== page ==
Everyone has their own perspective on government’s role in our daily lives. Is it there to provide aid and assistance or is meant to merely provide the framework for us to govern ourselves? In the context of the US pension plan system, what started out as a framework for the provision and funding of retirement benefits, has evolved most recently into a pattern of government assistance – but to what end? Is it intended to benefit the employees, the plan sponsors or the government itself?
Dating back 40 years, the Employee Retirement Income Security Act of 1974 (ERISA) was enacted to give participants a better understanding of their eligibility and entitlements from their pension plans. It also defined the rules for determining the minimum and maximum tax deductibility of contributions, precluded discrimination in favor of highly compensated employees over rank-in-file, and prevented the misuse of plan assets for means other than the benefit of plan participants. At the same time, it established the Pension Benefit Guaranty Corporation (PBGC), a pension insurance system intended to protect participants’ benefits up to specified limits set by law. All-in-all, it provided some much-needed structure to an otherwise rudderless system.
In good times, when the market was strong, interest rates were high and plans were well-funded, these rules permitted plan sponsors to avoid contributions, despite the fact that participants continued to earn benefits each year. At the time, this was a win-win for companies and the government. Companies found “better” uses for their cash, and the government benefited from greater tax revenue when fewer deductions were taken. However, it neglected to consider the future benefit security of participants should a downturn occur.
In the early 2000s, with the failure of several high profile companies putting a strain on the PBGC, it was time for new reform. So the government signed into law the Pension Protection Act of 2006 (PPA), the most significant pension legislation since ERISA. In a speech at the signing of the bill, President Bush read, “This bill establishes sound standards for pension funding, yet, in the end, the primary responsibility rests with employers to fund the pension promises as soon as they can.” In fact, PPA funding rules accelerated the contributions sponsors were required to make in an attempt to shore up the funding of pension plans, taking pressure off the PBGC. Again, the government recognized a gap in the system and implemented a new framework to address the immediate concerns of plan participants while holding plan sponsors accountable.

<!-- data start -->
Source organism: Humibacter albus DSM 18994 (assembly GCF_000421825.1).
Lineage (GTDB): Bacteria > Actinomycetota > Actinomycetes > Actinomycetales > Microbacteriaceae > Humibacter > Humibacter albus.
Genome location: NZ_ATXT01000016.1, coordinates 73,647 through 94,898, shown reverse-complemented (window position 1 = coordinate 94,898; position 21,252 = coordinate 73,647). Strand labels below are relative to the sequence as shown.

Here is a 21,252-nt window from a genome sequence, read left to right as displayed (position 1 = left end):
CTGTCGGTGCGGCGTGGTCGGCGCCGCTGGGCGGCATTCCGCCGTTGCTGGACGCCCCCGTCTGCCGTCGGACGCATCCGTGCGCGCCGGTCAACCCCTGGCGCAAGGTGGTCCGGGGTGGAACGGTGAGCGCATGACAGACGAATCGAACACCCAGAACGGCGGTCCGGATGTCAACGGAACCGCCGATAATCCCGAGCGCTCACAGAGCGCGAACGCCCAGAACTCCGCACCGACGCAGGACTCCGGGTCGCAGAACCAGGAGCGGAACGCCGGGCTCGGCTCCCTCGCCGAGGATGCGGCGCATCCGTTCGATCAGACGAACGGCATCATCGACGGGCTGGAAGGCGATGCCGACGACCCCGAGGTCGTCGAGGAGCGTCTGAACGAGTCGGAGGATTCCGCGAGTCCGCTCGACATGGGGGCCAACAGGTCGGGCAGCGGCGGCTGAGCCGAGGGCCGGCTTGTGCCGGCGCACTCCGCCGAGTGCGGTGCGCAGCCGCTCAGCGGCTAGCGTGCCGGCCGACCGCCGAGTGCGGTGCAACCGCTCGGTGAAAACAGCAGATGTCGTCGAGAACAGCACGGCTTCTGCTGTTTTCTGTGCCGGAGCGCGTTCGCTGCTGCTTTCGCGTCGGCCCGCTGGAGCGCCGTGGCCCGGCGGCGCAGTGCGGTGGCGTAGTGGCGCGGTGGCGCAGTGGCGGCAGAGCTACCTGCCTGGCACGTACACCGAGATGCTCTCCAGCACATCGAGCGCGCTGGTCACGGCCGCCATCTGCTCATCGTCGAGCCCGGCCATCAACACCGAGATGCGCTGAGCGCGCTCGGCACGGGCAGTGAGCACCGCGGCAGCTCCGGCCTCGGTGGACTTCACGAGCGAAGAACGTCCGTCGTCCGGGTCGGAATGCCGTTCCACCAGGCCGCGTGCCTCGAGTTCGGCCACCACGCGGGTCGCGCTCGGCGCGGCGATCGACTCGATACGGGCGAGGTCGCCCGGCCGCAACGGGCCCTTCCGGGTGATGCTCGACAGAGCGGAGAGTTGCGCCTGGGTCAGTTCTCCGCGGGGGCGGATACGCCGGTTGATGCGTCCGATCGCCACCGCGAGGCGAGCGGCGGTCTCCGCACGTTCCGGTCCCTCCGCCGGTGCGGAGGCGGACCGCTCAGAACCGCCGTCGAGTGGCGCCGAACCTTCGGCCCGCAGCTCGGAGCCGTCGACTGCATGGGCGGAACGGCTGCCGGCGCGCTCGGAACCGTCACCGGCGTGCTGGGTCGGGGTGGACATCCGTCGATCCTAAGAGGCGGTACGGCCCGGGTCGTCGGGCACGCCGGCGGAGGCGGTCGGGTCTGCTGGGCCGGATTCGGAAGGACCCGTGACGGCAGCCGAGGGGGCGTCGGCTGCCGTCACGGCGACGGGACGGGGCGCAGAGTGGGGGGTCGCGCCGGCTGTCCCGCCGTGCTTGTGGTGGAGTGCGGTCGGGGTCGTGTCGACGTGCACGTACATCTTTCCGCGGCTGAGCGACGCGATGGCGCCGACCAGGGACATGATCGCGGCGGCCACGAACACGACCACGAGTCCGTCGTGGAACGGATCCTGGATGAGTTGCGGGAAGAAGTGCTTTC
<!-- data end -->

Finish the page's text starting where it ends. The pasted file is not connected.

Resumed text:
The timing of PPA was unfortunate. Just as plan sponsors’ funding requirements were picking up, the market and interest rates were backing down – causing a “perfect storm.” In response to pleas from plan sponsors, the government stepped in again and offered temporary funding relief – most notably in 2012 with the signing of the act known as MAP-21, or Moving Ahead for Progress in the 21st Century. From the sponsor’s perspective, it reduced immediate cash requirements by as much as 50% or more in 2012, with sustained assistance through 2016. From the government’s perspective, it again increased tax revenue by significantly reducing deductible contributions. But what did it do for participants?
A few weeks ago, an extension of MAP-21 was introduced by the House which would further reduce the contribution requirements through 2018 and beyond. In an April 17, 2014 letter from the American Academy of Actuaries (AAA) to the leaders of the House and Senate, the AAA Pension Finance Task Force writes, “The amount of benefits paid to plan participants would not be changed by these legislative proposals, but the security of promised benefits may be reduced. Lower contribution requirements will very likely result in lower plan assets, providing less security for participants and increasing risk for the Pension Benefit Guaranty Corporation (PBGC).”
There is no doubt that without government intervention, many more plans would have wound up in the hands of the PBGC – likely resulting in reduced benefits to participants. But delaying contributions also puts these plans at risk. While the government’s involvement provides relief to companies in the most dire of situations, sponsors need to consider their responsibility in the future of these plans. Let’s fund these promises as soon as we can.